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Saturday, July 30, 2011

The Third Category of Mitzvot and Sins

Today I heard two wonderful shiurim (Torah classes) in my Shiloh neighborhood.  The first was in the synagogue during our weekly sit-down kiddush-shiur.  I must admit that I rarely stay for it and am glad that I did today.  Rabbi Amnon Chedri spoke about the Parshat Shavua, Torah Portion of the Week.

Numbers Chapter 33 בְּמִדְבַּר
נג וְהוֹרַשְׁתֶּם אֶת-הָאָרֶץ, וִישַׁבְתֶּם-בָּהּ: כִּי לָכֶם נָתַתִּי אֶת-הָאָרֶץ, לָרֶשֶׁת אֹתָהּ. 53 And ye shall drive out the inhabitants of the land, and dwell therein; for unto you have I given the land to possess it.

For decades I've considered לֶךְ-לְךָ Lech lecha Go! to be my favorite line. Genesis Chapter 12 בְּרֵאשִׁית
א וַיֹּאמֶר יְהוָה אֶל-אַבְרָם, לֶךְ-לְךָ מֵאַרְצְךָ וּמִמּוֹלַדְתְּךָ וּמִבֵּית אָבִיךָ, אֶל-הָאָרֶץ, אֲשֶׁר אַרְאֶךָּ. 1 Now the LORD said unto Abram: 'Get thee out of thy country, and from thy kindred, and from thy father's house, unto the land that I will show thee.
ב וְאֶעֶשְׂךָ, לְגוֹי גָּדוֹל, וַאֲבָרֶכְךָ, וַאֲגַדְּלָה שְׁמֶךָ; וֶהְיֵה, בְּרָכָה. 2 And I will make of thee a great nation, and I will bless thee, and make thy name great; and be thou a blessing.

This week's line is the continuation.  It's not enough to visit Israel as a tourist.  Biculturalism is also forbidden.
נב וְהוֹרַשְׁתֶּם אֶת-כָּל-יֹשְׁבֵי הָאָרֶץ, מִפְּנֵיכֶם, וְאִבַּדְתֶּם, אֵת כָּל-מַשְׂכִּיֹּתָם; וְאֵת כָּל-צַלְמֵי מַסֵּכֹתָם תְּאַבֵּדוּ, וְאֵת כָּל-בָּמוֹתָם תַּשְׁמִידוּ. 52 then ye shall drive out all the inhabitants of the land from before you, and destroy all their figured stones, and destroy all their molten images, and demolish all their high places.
נה וְאִם-לֹא תוֹרִישׁוּ אֶת-יֹשְׁבֵי הָאָרֶץ, מִפְּנֵיכֶם--וְהָיָה אֲשֶׁר תּוֹתִירוּ מֵהֶם, לְשִׂכִּים בְּעֵינֵיכֶם וְלִצְנִינִם בְּצִדֵּיכֶם; וְצָרְרוּ אֶתְכֶם--עַל-הָאָרֶץ, אֲשֶׁר אַתֶּם יֹשְׁבִים בָּהּ. 55 But if ye will not drive out the inhabitants of the land from before you, then shall those that ye let remain of them be as thorns in your eyes, and as pricks in your sides, and they shall harass you in the land wherein ye dwell.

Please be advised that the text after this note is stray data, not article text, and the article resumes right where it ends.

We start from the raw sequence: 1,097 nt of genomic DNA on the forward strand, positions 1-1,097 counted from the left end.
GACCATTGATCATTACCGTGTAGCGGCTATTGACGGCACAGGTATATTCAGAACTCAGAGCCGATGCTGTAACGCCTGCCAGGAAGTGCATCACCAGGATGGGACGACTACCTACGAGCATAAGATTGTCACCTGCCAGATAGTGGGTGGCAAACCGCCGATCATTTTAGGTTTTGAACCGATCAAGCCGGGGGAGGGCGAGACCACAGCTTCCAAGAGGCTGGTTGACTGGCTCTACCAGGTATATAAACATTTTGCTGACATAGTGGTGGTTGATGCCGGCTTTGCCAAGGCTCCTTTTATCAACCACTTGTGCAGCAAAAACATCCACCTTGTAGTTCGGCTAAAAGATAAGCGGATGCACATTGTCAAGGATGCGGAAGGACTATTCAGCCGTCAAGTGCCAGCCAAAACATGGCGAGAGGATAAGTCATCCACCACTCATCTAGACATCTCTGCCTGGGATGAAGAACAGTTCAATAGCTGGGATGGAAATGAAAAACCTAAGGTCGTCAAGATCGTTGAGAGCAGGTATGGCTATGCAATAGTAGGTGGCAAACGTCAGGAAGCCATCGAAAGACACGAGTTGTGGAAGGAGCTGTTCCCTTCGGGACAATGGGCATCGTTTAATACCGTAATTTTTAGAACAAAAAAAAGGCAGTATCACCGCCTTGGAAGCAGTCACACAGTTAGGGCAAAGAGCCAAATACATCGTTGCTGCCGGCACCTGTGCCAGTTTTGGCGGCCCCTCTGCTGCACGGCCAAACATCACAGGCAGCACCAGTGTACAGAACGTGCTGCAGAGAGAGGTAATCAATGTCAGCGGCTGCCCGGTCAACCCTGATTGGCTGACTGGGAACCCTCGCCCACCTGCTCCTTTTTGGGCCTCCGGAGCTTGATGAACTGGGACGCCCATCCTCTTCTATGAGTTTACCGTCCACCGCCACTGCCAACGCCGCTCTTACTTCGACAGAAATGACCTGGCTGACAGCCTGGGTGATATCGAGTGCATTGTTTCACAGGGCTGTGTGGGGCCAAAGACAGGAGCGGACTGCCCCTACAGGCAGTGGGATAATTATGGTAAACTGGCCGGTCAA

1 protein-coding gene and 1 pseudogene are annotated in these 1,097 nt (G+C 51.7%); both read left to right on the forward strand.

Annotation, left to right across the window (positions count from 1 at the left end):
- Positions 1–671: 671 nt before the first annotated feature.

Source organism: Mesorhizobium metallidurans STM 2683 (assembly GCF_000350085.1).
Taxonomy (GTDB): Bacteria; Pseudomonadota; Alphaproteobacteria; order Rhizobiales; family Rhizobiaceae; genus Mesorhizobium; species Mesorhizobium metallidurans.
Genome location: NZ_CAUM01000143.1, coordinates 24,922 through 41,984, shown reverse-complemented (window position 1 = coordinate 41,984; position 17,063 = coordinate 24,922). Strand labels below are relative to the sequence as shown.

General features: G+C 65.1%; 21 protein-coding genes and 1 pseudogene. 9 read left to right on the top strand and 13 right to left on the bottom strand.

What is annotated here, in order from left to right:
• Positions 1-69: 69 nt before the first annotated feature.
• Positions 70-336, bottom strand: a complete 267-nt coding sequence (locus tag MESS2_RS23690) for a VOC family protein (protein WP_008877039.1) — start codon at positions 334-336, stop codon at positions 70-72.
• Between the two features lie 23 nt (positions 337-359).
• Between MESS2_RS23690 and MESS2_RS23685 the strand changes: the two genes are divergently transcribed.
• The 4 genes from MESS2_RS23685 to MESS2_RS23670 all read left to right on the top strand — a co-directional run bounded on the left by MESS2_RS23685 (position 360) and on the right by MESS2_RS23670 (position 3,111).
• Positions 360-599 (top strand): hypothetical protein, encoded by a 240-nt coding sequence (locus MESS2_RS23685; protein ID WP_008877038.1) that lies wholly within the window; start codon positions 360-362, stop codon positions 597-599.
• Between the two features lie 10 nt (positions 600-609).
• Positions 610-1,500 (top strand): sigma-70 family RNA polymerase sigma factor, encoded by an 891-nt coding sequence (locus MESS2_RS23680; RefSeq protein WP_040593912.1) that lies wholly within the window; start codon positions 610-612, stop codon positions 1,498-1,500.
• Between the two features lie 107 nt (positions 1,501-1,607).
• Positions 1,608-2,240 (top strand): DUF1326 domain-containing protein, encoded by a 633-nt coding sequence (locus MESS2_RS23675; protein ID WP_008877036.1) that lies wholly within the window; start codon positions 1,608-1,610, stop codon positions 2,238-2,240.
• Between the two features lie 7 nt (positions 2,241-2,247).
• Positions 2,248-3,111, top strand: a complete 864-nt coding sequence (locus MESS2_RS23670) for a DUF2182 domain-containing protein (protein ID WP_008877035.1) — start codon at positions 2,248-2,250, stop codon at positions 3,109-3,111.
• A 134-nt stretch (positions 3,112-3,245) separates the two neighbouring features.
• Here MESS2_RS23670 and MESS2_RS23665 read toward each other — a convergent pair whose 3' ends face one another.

נו וְהָיָה, כַּאֲשֶׁר דִּמִּיתִי לַעֲשׂוֹת לָהֶם--אֶעֱשֶׂה לָכֶם. {פ} 56 And it shall come to pass, that as I thought to do unto them, so will I do unto you. {P}

And if this wasn't enough "food for thought," later in the afternoon Rabbi Dov Berkovits gave a shiur, class to the group of women I study with.  He compared the sins behind the fasts of the 17th of Tammuz and the 9th of Av.  The Fast of the 17th of Tammuz is because of sins against the Torah, and it's a "short fast," only from the beginning of day until dark.  The Fast of the 9th of Av is against ארץ ישראל Eretz Yisrael, the Land and it's a 25 hour fast with additional restrictions.  Sinning against the Land is more serious than sinning against the Torah.

As I listened I was reminded of the differences in trying to repent for the classic two types of sin, between man and G-d and between man and man.  It's much easier to repent when we've sinned against G-d.  We can always find G-d and do תשובה teshuva, repent, but if we sin against our fellow man, G-d can't forgive us.  We must find the victim.  When listening to HaRav Dov's talk, I realized that there's a third category of sin and mitzvah.  It's between man and the Land of Israel. 

The Jewish People was supposed to enter The Land of Israel immediately after leaving Egypt.  If the "spies" had done their job correctly, we would have entered in the summer, around the month of Av. But because of their sins, we fast on Tisha b'Av, the 9th of Av.

Another reason why, unlike mourning a person, the mourning during the Three Weeks gets more and more severe.  When a person dies, we must learn to live without him/her, so the process of mourning takes that into account.  The mourning we do for the בית-המקדש Beit HaMikdash, Holy Temple is the opposite.  We are never supposed to make peace with the fact that we have no Temple, no King.  There are important Torah-mitzvot/commandments we haven't yet fulfilled.

Once we do them, the 9th of Av will become a great holiday.


Hadassa said...

How is sinning against the Land not sinning against the Tora? We only have the Land because of rights granted to us by the Tora. Is it more accurate to say that sinning against the Land is more serious than idolatry? (One of the sins of the 17th of Tammuz is the Golden Calf.)
I wasn't sure what the sins of the 17th of Tammuz were so I searched and found the following article. It's interesting and gives another interpretation of the differences between the fasts.

Batya said...

Hadassa, interesting article.
The Torah has categories of sin, G-d, man and The Land.